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Brookfield Ditches Cushman & Wakefield As U.S. Office, Logistics Broker

One of the largest owners of commercial real estate is dropping Cushman & Wakefield as the listing agent at many of its office and logistics properties, a blow for the brokerage as it contends with mounting losses amid an industrywide slowdown.

Cushman & Wakefield backed away from plans to move some operations to 660 Fifth Ave., which Brookfield spent $400M redeveloping.

Brookfield fired the Chicago-based firm as its broker after Cushman & Wakefield retreated from a plan to move some of its New York City operations to Brookfield's $400M redevelopment of 660 Fifth Ave., Bloomberg reported.

The breakup could deal a blow to the brokerage’s bottom line. Cushman & Wakefield this week reported a net loss of $33.9M in the third quarter, bringing the firm’s total losses through the first three quarters to $105.2M. Its revenue for the first three months of the year was 7% lower than the year before.

Brookfield has extensive office holdings in some of the country’s highest-profile markets, including 24M SF in New York, 11M SF in Washington, D.C., 10M SF in Houston and 9M SF in Los Angeles, according to its 2022 Sustainability Report. Its logistics portfolio covers 350 facilities across 20 states. 

Among the office buildings on which Cushman & Wakefield is listed as Brookfield's broker are 660 Fifth Ave. and Manhattan West in New York, 799 Ninth St. NW and 2001 M Street in Washington, and 75 East Santa Clara St. in San Jose, California.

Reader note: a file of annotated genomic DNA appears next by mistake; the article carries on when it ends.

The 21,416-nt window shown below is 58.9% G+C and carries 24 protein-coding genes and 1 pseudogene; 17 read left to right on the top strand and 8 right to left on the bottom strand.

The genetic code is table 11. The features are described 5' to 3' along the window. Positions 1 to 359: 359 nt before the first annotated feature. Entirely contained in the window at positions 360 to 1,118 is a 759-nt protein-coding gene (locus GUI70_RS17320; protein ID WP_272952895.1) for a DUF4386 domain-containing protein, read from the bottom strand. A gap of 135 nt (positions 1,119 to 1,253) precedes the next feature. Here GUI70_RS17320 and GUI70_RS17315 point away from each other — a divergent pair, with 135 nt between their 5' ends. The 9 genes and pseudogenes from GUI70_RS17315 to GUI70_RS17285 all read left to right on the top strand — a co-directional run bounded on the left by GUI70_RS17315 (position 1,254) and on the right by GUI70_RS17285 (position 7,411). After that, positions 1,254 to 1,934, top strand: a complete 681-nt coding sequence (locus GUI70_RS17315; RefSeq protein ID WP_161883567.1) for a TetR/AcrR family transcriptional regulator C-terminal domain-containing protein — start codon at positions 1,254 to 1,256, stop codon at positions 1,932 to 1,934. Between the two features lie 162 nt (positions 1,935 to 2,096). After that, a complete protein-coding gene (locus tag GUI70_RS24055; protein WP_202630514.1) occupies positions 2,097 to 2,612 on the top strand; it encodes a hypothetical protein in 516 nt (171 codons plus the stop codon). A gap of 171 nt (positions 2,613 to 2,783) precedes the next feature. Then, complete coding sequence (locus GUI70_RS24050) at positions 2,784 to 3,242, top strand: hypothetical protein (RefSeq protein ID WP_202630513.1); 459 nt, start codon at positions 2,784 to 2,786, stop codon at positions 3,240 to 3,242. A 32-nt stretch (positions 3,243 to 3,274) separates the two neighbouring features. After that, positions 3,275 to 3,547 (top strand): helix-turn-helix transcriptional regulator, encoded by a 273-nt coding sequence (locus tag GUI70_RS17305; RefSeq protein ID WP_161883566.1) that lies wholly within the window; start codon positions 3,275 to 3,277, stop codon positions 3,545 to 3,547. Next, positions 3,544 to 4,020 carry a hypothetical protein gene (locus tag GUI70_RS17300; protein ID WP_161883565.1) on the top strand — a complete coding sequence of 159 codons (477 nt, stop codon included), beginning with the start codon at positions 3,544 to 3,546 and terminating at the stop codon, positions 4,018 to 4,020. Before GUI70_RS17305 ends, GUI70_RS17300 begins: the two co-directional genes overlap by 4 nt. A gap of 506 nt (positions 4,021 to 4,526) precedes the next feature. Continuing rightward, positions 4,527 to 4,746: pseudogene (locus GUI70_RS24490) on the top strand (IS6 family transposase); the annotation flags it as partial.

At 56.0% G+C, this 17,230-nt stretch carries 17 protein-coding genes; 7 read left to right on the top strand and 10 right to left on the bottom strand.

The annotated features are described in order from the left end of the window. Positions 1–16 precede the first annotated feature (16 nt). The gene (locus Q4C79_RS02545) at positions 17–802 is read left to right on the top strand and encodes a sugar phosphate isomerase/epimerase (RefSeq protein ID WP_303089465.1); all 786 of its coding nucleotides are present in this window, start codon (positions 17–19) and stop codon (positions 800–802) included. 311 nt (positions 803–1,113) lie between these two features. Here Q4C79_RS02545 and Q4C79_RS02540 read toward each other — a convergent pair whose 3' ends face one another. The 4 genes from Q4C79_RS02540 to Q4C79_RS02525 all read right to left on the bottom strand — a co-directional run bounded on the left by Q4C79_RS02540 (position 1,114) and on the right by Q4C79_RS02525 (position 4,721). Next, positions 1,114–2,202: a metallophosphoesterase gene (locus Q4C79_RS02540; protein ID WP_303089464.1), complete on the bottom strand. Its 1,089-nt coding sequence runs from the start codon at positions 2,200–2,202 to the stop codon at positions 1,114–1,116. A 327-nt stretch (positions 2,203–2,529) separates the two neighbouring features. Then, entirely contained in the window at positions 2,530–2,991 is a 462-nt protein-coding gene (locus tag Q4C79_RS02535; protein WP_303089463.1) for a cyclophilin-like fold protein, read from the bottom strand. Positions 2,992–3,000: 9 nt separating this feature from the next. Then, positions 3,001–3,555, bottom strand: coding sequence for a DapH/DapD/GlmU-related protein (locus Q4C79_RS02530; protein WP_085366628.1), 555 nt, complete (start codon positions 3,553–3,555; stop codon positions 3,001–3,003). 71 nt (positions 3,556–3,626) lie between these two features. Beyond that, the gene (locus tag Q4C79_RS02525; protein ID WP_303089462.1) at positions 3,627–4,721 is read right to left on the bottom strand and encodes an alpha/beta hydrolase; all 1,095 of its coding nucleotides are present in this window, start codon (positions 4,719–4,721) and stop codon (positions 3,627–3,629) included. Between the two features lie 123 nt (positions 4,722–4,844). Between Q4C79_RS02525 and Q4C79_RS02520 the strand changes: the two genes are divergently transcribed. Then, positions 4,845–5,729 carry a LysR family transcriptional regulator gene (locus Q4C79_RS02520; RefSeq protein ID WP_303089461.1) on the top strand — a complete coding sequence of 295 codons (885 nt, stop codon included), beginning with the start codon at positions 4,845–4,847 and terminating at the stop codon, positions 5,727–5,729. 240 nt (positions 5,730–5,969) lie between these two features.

A Cushman & Wakefield spokesperson said in a statement to Bisnow that the brokerage was stunned by Brookfield’s decision. 

“We’re proud of the work and long-standing value our brokerage advisory professionals helped to build into Brookfield’s portfolio,” the spokesperson said. “While completely surprised by this reaction, we consider disciplined management in the best interest of our firm, employees and shareholders.”  

A Brookfield spokesperson declined Bisnow’s request for comment. 

Cushman & Wakefield CEO Michelle MacKay said during its earnings call Tuesday that the firm was on track to cut $130M from its budget this year to improve its balance sheet and reduce its cost structure. 

Cushman & Wakefield has been moving to cut costs throughout the year as it adjusts to a marked slowdown in all types of commercial real estate transactions and makes efforts to pay down debt. MacKay said on this week’s earnings call that it planned to reduce its leverage by about $200M in 2025. 

Neil Johnston, the firm’s chief financial officer, said 20% of the firm’s cost savings this year came from “temporary costs” like travel and marketing, cuts that Johnston said could be carried into 2024 as the firm is forecasting “a marked recession.” 

“We are always focused on efficiencies,” Johnston said. “There are always additional levers we can pull.”